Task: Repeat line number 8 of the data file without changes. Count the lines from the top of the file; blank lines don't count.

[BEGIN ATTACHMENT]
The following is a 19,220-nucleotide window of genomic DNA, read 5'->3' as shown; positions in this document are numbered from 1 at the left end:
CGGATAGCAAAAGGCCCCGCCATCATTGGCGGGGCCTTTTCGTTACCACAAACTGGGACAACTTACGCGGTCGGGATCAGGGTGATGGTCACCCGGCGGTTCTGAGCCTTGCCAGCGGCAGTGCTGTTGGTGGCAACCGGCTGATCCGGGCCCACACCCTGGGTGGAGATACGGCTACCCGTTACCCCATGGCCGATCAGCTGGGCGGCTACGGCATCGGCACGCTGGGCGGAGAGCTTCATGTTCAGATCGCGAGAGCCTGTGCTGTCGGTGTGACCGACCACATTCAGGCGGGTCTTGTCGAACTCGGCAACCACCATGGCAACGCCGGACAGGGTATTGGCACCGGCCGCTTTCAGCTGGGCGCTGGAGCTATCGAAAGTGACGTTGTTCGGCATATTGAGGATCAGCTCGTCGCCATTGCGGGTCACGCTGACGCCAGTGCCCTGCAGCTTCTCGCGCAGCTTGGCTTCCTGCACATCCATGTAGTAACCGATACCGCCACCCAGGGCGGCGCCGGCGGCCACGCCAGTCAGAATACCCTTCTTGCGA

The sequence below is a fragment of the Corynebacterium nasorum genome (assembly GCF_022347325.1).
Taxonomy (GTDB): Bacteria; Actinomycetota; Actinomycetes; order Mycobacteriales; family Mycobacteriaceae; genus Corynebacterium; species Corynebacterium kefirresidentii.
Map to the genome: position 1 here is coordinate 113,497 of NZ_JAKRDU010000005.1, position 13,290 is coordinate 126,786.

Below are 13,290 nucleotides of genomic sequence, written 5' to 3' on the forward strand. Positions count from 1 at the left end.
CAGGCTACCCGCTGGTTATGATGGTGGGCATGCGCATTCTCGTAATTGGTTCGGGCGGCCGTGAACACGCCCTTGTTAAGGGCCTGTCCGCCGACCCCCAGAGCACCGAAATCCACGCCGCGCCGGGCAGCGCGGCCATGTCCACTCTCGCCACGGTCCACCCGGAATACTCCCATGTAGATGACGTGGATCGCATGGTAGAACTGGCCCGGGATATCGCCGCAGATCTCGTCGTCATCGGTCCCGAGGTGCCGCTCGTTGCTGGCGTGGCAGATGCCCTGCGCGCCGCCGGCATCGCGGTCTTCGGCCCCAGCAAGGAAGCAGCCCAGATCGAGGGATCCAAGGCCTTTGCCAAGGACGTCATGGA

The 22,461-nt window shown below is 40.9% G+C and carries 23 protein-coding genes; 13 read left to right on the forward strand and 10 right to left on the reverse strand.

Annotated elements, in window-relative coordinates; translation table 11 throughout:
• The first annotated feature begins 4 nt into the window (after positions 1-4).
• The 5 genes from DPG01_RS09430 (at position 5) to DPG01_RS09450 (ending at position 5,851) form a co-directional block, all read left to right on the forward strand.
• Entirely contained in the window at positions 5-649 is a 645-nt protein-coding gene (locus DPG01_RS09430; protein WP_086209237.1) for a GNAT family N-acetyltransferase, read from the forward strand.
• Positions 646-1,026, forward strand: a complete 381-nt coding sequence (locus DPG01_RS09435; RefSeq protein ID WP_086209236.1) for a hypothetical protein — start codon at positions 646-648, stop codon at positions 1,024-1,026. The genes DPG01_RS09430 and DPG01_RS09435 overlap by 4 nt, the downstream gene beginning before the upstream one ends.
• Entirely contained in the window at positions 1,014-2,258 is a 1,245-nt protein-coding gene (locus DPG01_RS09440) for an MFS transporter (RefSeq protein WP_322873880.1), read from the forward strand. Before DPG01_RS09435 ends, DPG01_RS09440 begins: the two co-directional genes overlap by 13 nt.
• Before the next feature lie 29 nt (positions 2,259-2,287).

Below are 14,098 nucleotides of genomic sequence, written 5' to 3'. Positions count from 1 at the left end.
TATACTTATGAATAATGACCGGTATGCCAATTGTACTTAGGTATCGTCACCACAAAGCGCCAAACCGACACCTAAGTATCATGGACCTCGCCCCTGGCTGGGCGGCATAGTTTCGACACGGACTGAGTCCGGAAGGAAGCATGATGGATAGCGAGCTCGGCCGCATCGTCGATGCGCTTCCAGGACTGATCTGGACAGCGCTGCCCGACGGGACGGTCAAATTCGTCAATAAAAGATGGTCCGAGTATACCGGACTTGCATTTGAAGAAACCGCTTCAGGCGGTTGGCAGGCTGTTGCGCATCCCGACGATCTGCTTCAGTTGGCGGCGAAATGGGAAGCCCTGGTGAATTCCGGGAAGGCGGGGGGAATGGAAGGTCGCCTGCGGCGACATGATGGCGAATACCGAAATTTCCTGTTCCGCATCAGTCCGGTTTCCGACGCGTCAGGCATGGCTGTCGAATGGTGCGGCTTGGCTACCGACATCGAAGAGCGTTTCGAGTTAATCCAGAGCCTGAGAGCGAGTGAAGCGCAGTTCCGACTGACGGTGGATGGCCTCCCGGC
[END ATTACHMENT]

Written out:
The 22,461-nt window shown below is 40.9% G+C and carries 23 protein-coding genes; 13 read left to right on the forward strand and 10 right to left on the reverse strand.